England batter wary of power-packed West Indies, whom they face after opening defeat to Australia
“We’re all really confident,” Wyatt said. “We played some fantastic cricket the other night against the Aussies. Obviously we’re gutted not to get the win, but there’s so many positives that we can take away from that game. Especially with our batting. If we can put two and two together with the bowling and the batting, it will stand us in great stead for the rest of the tournament.”
Tuesday’s contest in Dunedin could prove to be pivotal for both teams in a tight group stage, from which only four of the eight teams can progress to the semi-finals.
In reaching 298 for 8 in reply to Australia’s stiff target of 311, England laid some of the ghosts of their Ashes campaign, in which they had failed to pass 200 in any of the three ODIs. And Sciver was front and centre of their efforts all night long, claiming two of Australia’s three wickets to fall before leading the chase with 109* from 85 balls.
“She’s still as cool as a cucumber,” Wyatt said. “Very calm is our Natty, nothing seems to faze her. She’s ready to go again for training this afternoon and then for the game tomorrow. I’ve always said she’s the best allrounder in the world. Her and Katherine [Brunt] together, we’re so lucky to have them both on our team.”
“In training and matches, Nat’s always so calm and cool, which spreads around the team. The other night she bowled ten overs, was very busy at midwicket and extra cover, and then went out and hit 100 off 80 balls, so hopefully she can keep up her good run of form. She’s just amazing.”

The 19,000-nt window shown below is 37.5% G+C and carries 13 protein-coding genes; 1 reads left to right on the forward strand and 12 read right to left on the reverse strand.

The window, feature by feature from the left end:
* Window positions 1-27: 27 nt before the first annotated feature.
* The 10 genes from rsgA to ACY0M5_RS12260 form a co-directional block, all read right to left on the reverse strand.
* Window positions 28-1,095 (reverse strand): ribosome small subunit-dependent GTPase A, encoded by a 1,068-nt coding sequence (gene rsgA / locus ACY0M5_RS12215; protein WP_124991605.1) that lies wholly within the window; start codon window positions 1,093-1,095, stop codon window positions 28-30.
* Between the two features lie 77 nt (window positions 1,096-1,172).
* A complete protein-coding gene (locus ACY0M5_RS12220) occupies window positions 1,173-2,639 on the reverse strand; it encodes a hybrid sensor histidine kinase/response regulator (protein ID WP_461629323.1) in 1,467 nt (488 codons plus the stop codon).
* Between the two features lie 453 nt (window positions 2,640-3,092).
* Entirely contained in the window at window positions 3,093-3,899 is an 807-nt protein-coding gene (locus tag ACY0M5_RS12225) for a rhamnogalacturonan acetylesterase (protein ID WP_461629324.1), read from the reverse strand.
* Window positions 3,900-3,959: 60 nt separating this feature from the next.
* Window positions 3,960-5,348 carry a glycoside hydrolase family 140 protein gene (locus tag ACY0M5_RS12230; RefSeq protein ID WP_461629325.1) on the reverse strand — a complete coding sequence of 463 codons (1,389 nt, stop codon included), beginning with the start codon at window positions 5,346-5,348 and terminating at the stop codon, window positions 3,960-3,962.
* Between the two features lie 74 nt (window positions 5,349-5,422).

More of the same may be necessary to keep West Indies at bay, given the power-packed nature of their line-up. In their three-run win over New Zealand, Hayley Matthews was the star turn with 119 from 128 balls, featuring 16 fours and a six. Bbut it was Deandra Dottin’s stunning final over that sealed the contest, as she delivered the final three wickets for two runs in her first bowl since September.
“They’ve got some great hitters in their team, a great bowling attack as well,” Wyatt said. “Dottin’s been around since I’ve been around. I’m getting old now, but she’s a game changer. Matthews can take the game away from you as well. But we’ll just go out there like we did the other day – nice and calm. Everyone knows their role, hopefully we’ll have fun and get those two points.
“With the Hundred and the Big Bash, a lot of us have played with and against the likes of Dottin, Hayley Matthews, Stafanie Taylor,” she added. “So we know what we’re going to come up against. We’re definitely ready for the challenge, hopefully the cricket Gods are on our side tomorrow.”
“For a few of us, this could be our last World Cup so we’ve got to go out there and enjoy every minute, and embrace the challenges”
Wyatt on England’s upcoming matches this World Cup
Despite the defeat to Australia, England’s mood in their opening fixture was notably upbeat compared to the gloom that accompanied their Ashes setbacks. Much of that has been attributed to a week of post-quarantine R and R in Queenstown, and Wyatt believes that vibe has followed them back down to the South Island, and their new base in Dunedin.
“There’s a good feel around the group at the minute,” she said. “It’s a World Cup. We played some great cricket against Australia. And we’re all really happy with the way we played. So there’s not many sad faces around. The sun’s finally come out here in Dunedin, so we’ll go for breakfast, enjoy the sights, then get really focused for tomorrow’s match.
“This is my fourth time in New Zealand, which is incredible,” she added. “For a few of us, this could be our last World Cup so we’ve got to go out there and enjoy every minute, and embrace the challenges. In many ways, it was nice to play the Aussies first up. Now we can focus on all of the other teams and hopefully get on a roll, because there’s so many positives from that match the other night against the Aussies.
“Everyone looked so comfortable, and it was small margins. You look back and think, if only I stopped that four then – or whatever – it would have been a different game. But it’s a World Cup. You’re going to be playing different teams every match. And it’s about being ready for that team, preparing well, and taking it game by game.”
Andrew Miller is UK editor of ESPNcricinfo. @miller_cricket